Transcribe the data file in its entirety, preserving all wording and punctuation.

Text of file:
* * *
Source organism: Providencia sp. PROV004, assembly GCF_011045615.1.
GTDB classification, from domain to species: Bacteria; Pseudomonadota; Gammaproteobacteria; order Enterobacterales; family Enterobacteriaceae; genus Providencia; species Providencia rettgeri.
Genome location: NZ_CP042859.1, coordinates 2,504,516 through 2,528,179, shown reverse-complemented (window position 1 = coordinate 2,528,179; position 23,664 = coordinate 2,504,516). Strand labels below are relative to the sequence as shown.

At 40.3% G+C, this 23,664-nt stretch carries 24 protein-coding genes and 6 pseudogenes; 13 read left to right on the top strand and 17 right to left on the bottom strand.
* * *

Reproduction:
Source organism: Providencia sp. PROV004, assembly GCF_011045615.1.
GTDB classification, from domain to species: Bacteria; Pseudomonadota; Gammaproteobacteria; order Enterobacterales; family Enterobacteriaceae; genus Providencia; species Providencia rettgeri.
Genome location: NZ_CP042859.1, coordinates 2,504,516 through 2,528,179, shown reverse-complemented (window position 1 = coordinate 2,528,179; position 23,664 = coordinate 2,504,516). Strand labels below are relative to the sequence as shown.

At 40.3% G+C, this 23,664-nt stretch carries 24 protein-coding genes and 6 pseudogenes; 13 read left to right on the top strand and 17 right to left on the bottom strand.